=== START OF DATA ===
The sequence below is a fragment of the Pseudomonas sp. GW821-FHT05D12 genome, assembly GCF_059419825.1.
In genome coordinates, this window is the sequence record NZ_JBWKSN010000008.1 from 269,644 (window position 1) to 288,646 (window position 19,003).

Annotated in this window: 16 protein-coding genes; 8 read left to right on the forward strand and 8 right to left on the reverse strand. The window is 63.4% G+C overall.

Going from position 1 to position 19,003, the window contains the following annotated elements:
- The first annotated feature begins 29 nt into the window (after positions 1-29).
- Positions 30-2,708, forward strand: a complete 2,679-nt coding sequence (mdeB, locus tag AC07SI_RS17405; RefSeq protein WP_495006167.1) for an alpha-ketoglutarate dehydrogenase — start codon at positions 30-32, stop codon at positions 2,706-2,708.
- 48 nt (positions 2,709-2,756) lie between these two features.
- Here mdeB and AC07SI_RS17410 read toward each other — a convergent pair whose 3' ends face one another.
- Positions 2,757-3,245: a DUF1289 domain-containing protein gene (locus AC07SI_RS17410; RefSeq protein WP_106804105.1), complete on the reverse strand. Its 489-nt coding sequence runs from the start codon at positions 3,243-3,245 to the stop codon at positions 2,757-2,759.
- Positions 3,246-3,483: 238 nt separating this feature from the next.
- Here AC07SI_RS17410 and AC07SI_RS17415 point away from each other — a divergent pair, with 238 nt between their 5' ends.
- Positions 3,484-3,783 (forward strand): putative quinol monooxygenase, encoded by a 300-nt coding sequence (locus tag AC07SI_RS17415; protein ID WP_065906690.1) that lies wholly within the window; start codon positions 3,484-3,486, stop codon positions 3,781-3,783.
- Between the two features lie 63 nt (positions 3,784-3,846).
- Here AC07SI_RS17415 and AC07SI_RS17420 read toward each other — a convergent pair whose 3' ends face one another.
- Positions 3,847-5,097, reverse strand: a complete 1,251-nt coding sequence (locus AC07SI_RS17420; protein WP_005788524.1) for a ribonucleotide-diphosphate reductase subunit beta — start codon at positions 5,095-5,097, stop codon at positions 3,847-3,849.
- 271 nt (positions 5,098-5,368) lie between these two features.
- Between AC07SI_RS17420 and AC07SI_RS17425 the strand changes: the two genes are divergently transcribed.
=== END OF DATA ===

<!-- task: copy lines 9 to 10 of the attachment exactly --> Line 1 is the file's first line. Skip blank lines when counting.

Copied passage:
- Positions 2,757-3,245: a DUF1289 domain-containing protein gene (locus AC07SI_RS17410; RefSeq protein WP_106804105.1), complete on the reverse strand. Its 489-nt coding sequence runs from the start codon at positions 3,243-3,245 to the stop codon at positions 2,757-2,759.
- Positions 3,246-3,483: 238 nt separating this feature from the next.